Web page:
- web-based article
- Jennifer Lenhart
Long running TV show As the World Turn’s Colleen Zenk Pinter (character Barbara Ryan) spoke about her battle with tongue cancer in Digest’s 11/27 issue, but her main goal is to encourage everyone to get screened. It’s a quick, completely painless procedure. “You should demand a cancer screening from your denist,” she advises. “They’ll look in your mouth and feel down inside your jaw bone, outside and inside, upper and lower, they’ll look at your tongue and throat.” Here, she talks more about her initial diagnosis, and when she first decided to share her story.
Soap Opera Digest: How did this all begin?
Colleen Zenk Pinter: I first noticed it last summer, so it’s been over a year now. [I constantly had] canker sores coming and going last summer into last fall. They finally stopped going away and started getting larger — you know how painful one is, these were multiplying. I said, “This isn’t right,” and that’s when I called my physician to get my yearly, thinking I could get in right away, forgetting that it takes a while to book something like that. I called the second week of November and he couldn’t get me in until the first week of January. I had actually talked to Eldo [Ray Estes, ATWT’s key makeup artist] at work about it. I had shown him and said, ‘I’m dealing with this nasty thing that won’t go away.’ So I went in and saw my doctor, got my physical. All of my numbers, my blood work, my cholesterol, my iron, everything was in great shape. I was a really healthy 54-year-old who has boundless energy. I overbook myself all the time, as my mother tells me. I said to the doctor, “Take a look at this.” And he said, “I don’t like it. You’re going to go see a maxillofacial specialist tomorrow.” … [The specialist] said, “I think you have a combination of a fungal and bacterial infection, so let’s treat you for that.” It was an antibiotic, a big bottle of orange medicine. And it started working and it got better. I would go back and see him every single week for five weeks. And then it stopped working. [What was left was the tumor.] Usually, you don’t know what’s going on inside of your mouth. By the time I went into surgery, if I stuck my tongue out, you could see the right side was about twice as big as the left, and the tumor went way to the back. You could feel the entire thing. But who goes around feeling their tongue?
Digest: What did it feel like?
Pinter: Hard, and it was elongated and fat.
Digest: Is that why the sores kept coming and going?
Pinter: They don’t know.
Digest: But you hadn’t really felt it before.
Pinter: I didn’t actually feel my tongue until after I got the diagnosis. So at that point, he said, “I think we need to do a biopsy.” So he put me under a general anesthetic in the office. Mark [Pinter, her husband, ex-Grant, AW et al] was there with me, and then he had to go to California. Unfortunately, he was going to be gone for [daughter] Georgia’s 14th birthday, but [daughter] Kelsey came home and I said, “I want you to come with me to see [the doctor]. I love him; I think he’s a fabulous doctor.” As I was walking out of the house, the phone rang. I let it go through to voicemail; it was a nurse [at the cancer center] saying, “We just wanted to let you know that the doctor has scheduled you for an appointment on Wednesday,” which was two days later. I thought, “Okay.” I already knew at that point. So when we got to the office, the doctor was there and the room was full of all of his nurses, who I knew really well at that point … I won’t go into all of that because it was so wild and wacky the next couple of days, but when all of a sudden you get a diagnosis like this and they say, “Don’t go home and get on the Internet,” you go home and get on the Internet. I knew it was cancer. I knew it was Stage 2. And that was pretty much all I knew … Luckily, one of the first sites I found was www.oralcancerfoundation.org. The week before I went into my first surgery was when I contacted Brian Hill of the Oral Cancer Foundation. I left him a very lengthy voicemail, not thinking that this man who was the head of the foundation would call me back. At that point, I didn’t know he was a Stage 4 cancer survivor. But he called back and thus began our association. I said, “I want to do something. Tell me what I can do.” He said, “That’s great, but you’re way ahead of yourself.” I said the same thing to my group [of doctors] at Yale and they said, “You’ve got to get through and then figure out if you want to do something.” So it was when I got back from doing [Stephen Sondheim’s] Follies [in Sullivan, IL] that I decided to speak about it.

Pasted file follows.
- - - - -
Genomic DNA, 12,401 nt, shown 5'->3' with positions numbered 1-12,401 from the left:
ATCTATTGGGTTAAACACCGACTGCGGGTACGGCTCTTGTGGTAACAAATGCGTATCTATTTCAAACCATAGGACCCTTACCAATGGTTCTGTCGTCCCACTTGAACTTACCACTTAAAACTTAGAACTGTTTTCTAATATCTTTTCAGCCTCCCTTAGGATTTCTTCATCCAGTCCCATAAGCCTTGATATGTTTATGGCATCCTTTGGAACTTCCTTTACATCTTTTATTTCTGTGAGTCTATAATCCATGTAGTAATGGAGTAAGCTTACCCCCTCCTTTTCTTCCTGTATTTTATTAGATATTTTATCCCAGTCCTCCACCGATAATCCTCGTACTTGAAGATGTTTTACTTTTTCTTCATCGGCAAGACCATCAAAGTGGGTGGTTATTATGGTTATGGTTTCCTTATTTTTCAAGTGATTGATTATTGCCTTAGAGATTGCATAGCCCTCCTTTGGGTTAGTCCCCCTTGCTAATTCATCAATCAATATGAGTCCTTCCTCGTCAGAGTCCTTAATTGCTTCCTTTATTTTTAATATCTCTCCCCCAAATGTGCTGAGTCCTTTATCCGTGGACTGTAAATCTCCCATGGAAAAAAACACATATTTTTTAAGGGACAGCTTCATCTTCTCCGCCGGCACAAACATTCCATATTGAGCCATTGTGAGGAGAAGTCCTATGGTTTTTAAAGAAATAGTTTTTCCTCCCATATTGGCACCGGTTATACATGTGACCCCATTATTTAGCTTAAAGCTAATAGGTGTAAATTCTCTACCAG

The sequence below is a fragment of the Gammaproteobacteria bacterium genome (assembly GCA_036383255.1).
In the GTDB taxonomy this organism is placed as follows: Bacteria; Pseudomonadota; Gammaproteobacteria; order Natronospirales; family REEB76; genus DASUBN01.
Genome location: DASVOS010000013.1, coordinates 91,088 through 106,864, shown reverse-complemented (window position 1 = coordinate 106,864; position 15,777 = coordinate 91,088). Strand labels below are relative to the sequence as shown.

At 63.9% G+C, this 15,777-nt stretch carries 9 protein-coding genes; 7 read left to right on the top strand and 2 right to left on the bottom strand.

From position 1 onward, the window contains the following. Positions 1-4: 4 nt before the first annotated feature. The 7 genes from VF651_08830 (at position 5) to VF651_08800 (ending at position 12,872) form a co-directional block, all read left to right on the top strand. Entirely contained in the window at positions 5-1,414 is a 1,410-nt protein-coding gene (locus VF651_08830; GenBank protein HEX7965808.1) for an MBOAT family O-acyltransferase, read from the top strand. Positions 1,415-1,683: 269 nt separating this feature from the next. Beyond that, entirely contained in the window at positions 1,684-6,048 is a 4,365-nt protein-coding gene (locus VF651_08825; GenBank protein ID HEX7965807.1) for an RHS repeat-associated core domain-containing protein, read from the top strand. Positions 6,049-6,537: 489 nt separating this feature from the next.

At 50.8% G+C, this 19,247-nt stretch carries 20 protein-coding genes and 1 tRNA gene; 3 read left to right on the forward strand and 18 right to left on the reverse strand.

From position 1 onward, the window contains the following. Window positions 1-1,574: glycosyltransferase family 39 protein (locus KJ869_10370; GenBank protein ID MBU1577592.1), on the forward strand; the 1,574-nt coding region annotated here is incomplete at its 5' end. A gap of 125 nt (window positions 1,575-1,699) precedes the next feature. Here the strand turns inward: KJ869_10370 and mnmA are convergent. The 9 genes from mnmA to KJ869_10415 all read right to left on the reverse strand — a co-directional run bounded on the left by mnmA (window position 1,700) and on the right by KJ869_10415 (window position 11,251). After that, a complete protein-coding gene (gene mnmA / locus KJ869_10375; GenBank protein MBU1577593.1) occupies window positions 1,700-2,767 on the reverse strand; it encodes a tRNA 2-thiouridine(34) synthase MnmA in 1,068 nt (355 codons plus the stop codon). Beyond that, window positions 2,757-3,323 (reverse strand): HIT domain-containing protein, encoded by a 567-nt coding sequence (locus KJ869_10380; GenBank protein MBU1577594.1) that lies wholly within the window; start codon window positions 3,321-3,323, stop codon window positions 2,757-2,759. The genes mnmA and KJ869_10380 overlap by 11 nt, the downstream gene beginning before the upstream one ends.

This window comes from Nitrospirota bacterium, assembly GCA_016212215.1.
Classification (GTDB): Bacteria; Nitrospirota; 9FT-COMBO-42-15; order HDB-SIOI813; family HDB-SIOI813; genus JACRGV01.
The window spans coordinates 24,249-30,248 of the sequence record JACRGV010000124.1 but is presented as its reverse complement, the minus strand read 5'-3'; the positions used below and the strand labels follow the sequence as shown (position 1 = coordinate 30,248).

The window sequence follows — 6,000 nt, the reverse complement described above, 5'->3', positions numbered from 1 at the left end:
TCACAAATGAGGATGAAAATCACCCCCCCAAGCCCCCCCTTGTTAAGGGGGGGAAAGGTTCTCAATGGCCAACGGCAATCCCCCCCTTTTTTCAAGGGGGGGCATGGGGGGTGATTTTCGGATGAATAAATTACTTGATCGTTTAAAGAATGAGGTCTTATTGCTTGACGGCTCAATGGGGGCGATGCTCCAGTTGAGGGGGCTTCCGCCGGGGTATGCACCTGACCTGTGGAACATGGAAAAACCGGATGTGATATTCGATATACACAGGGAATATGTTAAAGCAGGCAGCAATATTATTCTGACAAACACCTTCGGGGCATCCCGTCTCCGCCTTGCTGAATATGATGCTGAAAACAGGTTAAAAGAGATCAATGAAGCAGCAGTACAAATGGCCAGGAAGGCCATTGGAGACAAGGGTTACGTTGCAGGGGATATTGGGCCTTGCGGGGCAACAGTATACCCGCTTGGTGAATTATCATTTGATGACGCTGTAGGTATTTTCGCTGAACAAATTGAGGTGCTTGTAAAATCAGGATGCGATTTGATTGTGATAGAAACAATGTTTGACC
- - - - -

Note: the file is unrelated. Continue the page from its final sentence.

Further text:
Digest: What has the response been like?
Pinter: The outpouring of understanding and love and encouragement that I have felt, from not just the fans but people who have found out about this and have had family members or they themselves have gone through it, the support has been overwhelming. It’s all, “Thank you for getting it out there. Thank you for saying something, speaking up.” That’s all it’s about.